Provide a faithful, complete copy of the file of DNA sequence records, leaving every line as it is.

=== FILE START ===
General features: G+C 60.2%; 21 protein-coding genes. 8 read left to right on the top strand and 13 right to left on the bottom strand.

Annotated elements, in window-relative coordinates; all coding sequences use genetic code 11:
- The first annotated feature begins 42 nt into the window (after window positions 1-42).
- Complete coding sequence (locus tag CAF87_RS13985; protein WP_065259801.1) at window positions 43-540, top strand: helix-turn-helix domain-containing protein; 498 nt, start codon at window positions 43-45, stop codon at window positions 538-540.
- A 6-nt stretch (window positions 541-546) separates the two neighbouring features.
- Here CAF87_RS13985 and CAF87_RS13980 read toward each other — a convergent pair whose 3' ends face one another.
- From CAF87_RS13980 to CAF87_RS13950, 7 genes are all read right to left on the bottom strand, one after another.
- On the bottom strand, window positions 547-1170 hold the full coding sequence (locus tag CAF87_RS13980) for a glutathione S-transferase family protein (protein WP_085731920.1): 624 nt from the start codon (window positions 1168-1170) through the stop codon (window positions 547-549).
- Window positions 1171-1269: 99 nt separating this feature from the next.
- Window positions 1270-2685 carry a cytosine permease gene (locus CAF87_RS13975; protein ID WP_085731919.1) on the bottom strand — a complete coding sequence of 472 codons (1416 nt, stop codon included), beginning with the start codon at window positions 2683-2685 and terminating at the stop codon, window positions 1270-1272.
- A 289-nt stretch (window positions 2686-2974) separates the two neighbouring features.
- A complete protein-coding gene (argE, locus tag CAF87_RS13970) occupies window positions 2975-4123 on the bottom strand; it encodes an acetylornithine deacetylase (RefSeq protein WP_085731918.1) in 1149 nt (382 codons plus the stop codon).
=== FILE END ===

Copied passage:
General features: G+C 60.2%; 21 protein-coding genes. 8 read left to right on the top strand and 13 right to left on the bottom strand.

Annotated elements, in window-relative coordinates; all coding sequences use genetic code 11:
- The first annotated feature begins 42 nt into the window (after window positions 1-42).
- Complete coding sequence (locus tag CAF87_RS13985; protein WP_065259801.1) at window positions 43-540, top strand: helix-turn-helix domain-containing protein; 498 nt, start codon at window positions 43-45, stop codon at window positions 538-540.
- A 6-nt stretch (window positions 541-546) separates the two neighbouring features.
- Here CAF87_RS13985 and CAF87_RS13980 read toward each other — a convergent pair whose 3' ends face one another.
- From CAF87_RS13980 to CAF87_RS13950, 7 genes are all read right to left on the bottom strand, one after another.
- On the bottom strand, window positions 547-1170 hold the full coding sequence (locus tag CAF87_RS13980) for a glutathione S-transferase family protein (protein WP_085731920.1): 624 nt from the start codon (window positions 1168-1170) through the stop codon (window positions 547-549).
- Window positions 1171-1269: 99 nt separating this feature from the next.
- Window positions 1270-2685 carry a cytosine permease gene (locus CAF87_RS13975; protein ID WP_085731919.1) on the bottom strand — a complete coding sequence of 472 codons (1416 nt, stop codon included), beginning with the start codon at window positions 2683-2685 and terminating at the stop codon, window positions 1270-1272.
- A 289-nt stretch (window positions 2686-2974) separates the two neighbouring features.
- A complete protein-coding gene (argE, locus tag CAF87_RS13970) occupies window positions 2975-4123 on the bottom strand; it encodes an acetylornithine deacetylase (RefSeq protein WP_085731918.1) in 1149 nt (382 codons plus the stop codon).